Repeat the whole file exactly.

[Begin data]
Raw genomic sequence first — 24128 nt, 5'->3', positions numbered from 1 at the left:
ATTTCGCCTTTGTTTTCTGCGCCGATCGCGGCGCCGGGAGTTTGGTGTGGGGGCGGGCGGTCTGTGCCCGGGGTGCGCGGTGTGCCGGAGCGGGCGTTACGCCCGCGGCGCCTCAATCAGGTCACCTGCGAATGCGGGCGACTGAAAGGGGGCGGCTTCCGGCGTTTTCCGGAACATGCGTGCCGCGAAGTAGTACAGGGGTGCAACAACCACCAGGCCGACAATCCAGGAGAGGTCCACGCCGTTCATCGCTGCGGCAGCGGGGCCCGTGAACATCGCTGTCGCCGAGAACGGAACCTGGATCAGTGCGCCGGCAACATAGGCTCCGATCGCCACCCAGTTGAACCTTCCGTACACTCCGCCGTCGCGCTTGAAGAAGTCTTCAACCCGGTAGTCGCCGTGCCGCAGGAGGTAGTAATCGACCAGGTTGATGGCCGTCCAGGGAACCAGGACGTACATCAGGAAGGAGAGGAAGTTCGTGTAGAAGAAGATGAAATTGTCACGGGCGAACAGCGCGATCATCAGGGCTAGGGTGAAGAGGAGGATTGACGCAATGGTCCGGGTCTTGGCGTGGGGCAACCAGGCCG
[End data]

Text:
Raw genomic sequence first — 24128 nt, 5'->3', positions numbered from 1 at the left:
ATTTCGCCTTTGTTTTCTGCGCCGATCGCGGCGCCGGGAGTTTGGTGTGGGGGCGGGCGGTCTGTGCCCGGGGTGCGCGGTGTGCCGGAGCGGGCGTTACGCCCGCGGCGCCTCAATCAGGTCACCTGCGAATGCGGGCGACTGAAAGGGGGCGGCTTCCGGCGTTTTCCGGAACATGCGTGCCGCGAAGTAGTACAGGGGTGCAACAACCACCAGGCCGACAATCCAGGAGAGGTCCACGCCGTTCATCGCTGCGGCAGCGGGGCCCGTGAACATCGCTGTCGCCGAGAACGGAACCTGGATCAGTGCGCCGGCAACATAGGCTCCGATCGCCACCCAGTTGAACCTTCCGTACACTCCGCCGTCGCGCTTGAAGAAGTCTTCAACCCGGTAGTCGCCGTGCCGCAGGAGGTAGTAATCGACCAGGTTGATGGCCGTCCAGGGAACCAGGACGTACATCAGGAAGGAGAGGAAGTTCGTGTAGAAGAAGATGAAATTGTCACGGGCGAACAGCGCGATCATCAGGGCTAGGGTGAAGAGGAGGATTGACGCAATGGTCCGGGTCTTGGCGTGGGGCAACCAGGCCG